Of course, Scheer might resign before that leadership review vote is even necessary.

Andrew Scheer's full election night speech

Conservative Leader Andrew Scheer speaks to supporters in Regina, Sask. Scheer won his Regina-Qu'Appelle riding. 10:44

While Trudeau's campaign was beset by scandal, Scheer also faced questions about his resume and his political positions. Scheer appeared awkward when asked about social issues like gay marriage and abortion. There were also questions about his past as an insurance broker (he was never actually licensed to sell insurance) and his dual Canada-U.S. citizenship.

Scheer was first elected in his adopted hometown of Regina in 2004, beating long-time NDP MP Lorne Nystrom.

After years on the Conservative backbench in opposition and then in government, Scheer served as deputy speaker in the House of Commons before taking the big chair himself after the 2011 election.

Conservative party members were forced to pick a new leader after their electoral thumping in 2015. At the outset of that leadership race, Scheer struggled to stand out in the crowded field of 17 candidates who were vying to replace Stephen Harper.

Scheer, while Speaker of the House of Commons, jokingly tries to fight with then-prime minister Stephen Harper and then-NDP leader Jack Layton as they escort him to the Speaker's chair in June 2011. (Adrian Wyld/Canadian Press)

With media attention focused on higher-profile candidates like Kellie Leitch, Kevin O'Leary and Maxime Bernier, Scheer quietly assembled a significant amount of "second choice" support among members.

He courted socially conservative voters — a not-insignificant portion of the Conservative leadership voting base — but also more moderate elements of the party who feared Bernier's strident libertarianism would be a turn-off for the general voting public. He narrowly beat Bernier by less than two points on the 13th and final ballot.

Scheer acknowledged early on that his policy proposals were not all that different from those of his predecessor. He willingly embraced the "Stephen Harper with a smile" label, saying he would govern like Harper but with a less stern image.

When he assumed the helm of his party, the Liberals were still flying high in the polls.

Scheer is congratulated by Maxime Bernier after being elected the new leader of the federal Conservative party in 2017. (Frank Gunn/Canadian Press)

But Scheer scored some wins as an opposition leader, like a come-from-behind victory in a Quebec byelection. He capitalized on Liberal scandals — like Trudeau's much-maligned trip to India — and some ethical lapses, like Trudeau's trip to a private island in the Bahamas.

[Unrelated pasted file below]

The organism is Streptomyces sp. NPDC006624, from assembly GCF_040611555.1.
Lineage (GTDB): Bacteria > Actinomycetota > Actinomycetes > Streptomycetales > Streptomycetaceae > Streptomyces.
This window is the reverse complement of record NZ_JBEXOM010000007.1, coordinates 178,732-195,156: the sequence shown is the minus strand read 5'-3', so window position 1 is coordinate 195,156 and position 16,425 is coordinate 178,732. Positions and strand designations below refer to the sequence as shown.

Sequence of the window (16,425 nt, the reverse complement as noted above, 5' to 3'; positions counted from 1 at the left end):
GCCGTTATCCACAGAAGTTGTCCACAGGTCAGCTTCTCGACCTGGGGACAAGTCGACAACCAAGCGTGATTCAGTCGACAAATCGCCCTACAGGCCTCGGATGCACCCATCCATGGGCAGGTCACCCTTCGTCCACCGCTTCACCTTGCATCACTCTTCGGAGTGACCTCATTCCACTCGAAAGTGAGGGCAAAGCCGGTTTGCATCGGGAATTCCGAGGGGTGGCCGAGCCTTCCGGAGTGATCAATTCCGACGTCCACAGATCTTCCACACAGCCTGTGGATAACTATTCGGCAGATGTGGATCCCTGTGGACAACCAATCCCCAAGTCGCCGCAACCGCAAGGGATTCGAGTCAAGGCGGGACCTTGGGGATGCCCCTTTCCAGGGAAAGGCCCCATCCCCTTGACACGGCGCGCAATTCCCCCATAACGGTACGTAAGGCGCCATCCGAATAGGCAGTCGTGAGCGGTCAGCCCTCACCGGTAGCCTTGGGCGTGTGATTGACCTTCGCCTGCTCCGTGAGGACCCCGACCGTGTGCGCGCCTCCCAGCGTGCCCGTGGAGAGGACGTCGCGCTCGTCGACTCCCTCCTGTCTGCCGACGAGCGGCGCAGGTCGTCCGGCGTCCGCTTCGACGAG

With the SNC-Lavalin affair, Scheer sought to paint Trudeau as a man unfit to govern after inappropriately pressuring his justice minister. His efforts paid off in the early months of 2019 as Liberal popular support numbers dipped significantly.

Scheer launched the election campaign with a promise to make life more affordable for Canadians ("It's time for you to get ahead" was the chosen slogan), by promising to revive Harper-era policies that were dismantled by the Liberals.

Scheer committed to a children's fitness and arts tax credit, a public transit tax credit, a new green home retrofit tax credit and a "universal tax cut" to slash income taxes for middle-income Canadians.

About the Author

John Paul Tasker

Parliamentary Bureau

John Paul (J.P.) Tasker is a reporter in the CBC's Parliamentary bureau in Ottawa. He can be reached at john.tasker@cbc.ca.

Add some “good” to your morning and evening.

A variety of newsletters you'll love, delivered straight to you.

...

Thank you for subscribing to CBC Newsletters. Discover more CBC Newsletters.

Happy reading!

Comments

To encourage thoughtful and respectful conversations, first and last names will appear with each submission to CBC/Radio-Canada's online communities (except in children and youth-oriented communities). Pseudonyms will no longer be permitted.

By submitting a comment, you accept that CBC has the right to reproduce and publish that comment in whole or in part, in any manner CBC chooses. Please note that CBC does not endorse the opinions expressed in comments. Comments on this story are moderated according to our Submission Guidelines. Comments are welcome while open. We reserve the right to close comments at any time.